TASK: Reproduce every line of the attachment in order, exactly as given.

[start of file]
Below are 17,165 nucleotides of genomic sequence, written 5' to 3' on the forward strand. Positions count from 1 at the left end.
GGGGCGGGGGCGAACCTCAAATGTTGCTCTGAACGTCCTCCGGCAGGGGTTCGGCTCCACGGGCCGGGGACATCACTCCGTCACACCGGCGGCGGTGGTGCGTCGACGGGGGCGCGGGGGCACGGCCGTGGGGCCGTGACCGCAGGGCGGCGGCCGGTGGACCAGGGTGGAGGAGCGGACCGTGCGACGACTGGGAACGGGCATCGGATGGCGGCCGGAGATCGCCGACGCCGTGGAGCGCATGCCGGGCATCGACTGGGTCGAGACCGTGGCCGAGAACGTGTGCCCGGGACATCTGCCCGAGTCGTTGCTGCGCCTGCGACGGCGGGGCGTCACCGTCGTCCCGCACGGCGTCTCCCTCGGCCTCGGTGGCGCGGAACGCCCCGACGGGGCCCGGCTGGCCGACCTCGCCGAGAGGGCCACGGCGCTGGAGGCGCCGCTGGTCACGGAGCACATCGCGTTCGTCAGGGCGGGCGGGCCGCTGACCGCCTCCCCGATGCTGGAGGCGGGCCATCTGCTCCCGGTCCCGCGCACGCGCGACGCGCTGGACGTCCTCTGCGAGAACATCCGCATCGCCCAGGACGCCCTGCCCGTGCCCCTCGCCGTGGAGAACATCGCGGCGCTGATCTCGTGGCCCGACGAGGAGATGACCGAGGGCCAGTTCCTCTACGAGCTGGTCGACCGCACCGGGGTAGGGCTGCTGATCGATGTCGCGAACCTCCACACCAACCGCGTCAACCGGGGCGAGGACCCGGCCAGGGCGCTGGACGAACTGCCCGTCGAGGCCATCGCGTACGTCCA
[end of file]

Below are 17,165 nucleotides of genomic sequence, written 5' to 3' on the forward strand. Positions count from 1 at the left end.
GGGGCGGGGGCGAACCTCAAATGTTGCTCTGAACGTCCTCCGGCAGGGGTTCGGCTCCACGGGCCGGGGACATCACTCCGTCACACCGGCGGCGGTGGTGCGTCGACGGGGGCGCGGGGGCACGGCCGTGGGGCCGTGACCGCAGGGCGGCGGCCGGTGGACCAGGGTGGAGGAGCGGACCGTGCGACGACTGGGAACGGGCATCGGATGGCGGCCGGAGATCGCCGACGCCGTGGAGCGCATGCCGGGCATCGACTGGGTCGAGACCGTGGCCGAGAACGTGTGCCCGGGACATCTGCCCGAGTCGTTGCTGCGCCTGCGACGGCGGGGCGTCACCGTCGTCCCGCACGGCGTCTCCCTCGGCCTCGGTGGCGCGGAACGCCCCGACGGGGCCCGGCTGGCCGACCTCGCCGAGAGGGCCACGGCGCTGGAGGCGCCGCTGGTCACGGAGCACATCGCGTTCGTCAGGGCGGGCGGGCCGCTGACCGCCTCCCCGATGCTGGAGGCGGGCCATCTGCTCCCGGTCCCGCGCACGCGCGACGCGCTGGACGTCCTCTGCGAGAACATCCGCATCGCCCAGGACGCCCTGCCCGTGCCCCTCGCCGTGGAGAACATCGCGGCGCTGATCTCGTGGCCCGACGAGGAGATGACCGAGGGCCAGTTCCTCTACGAGCTGGTCGACCGCACCGGGGTAGGGCTGCTGATCGATGTCGCGAACCTCCACACCAACCGCGTCAACCGGGGCGAGGACCCGGCCAGGGCGCTGGACGAACTGCCCGTCGAGGCCATCGCGTACGTCCA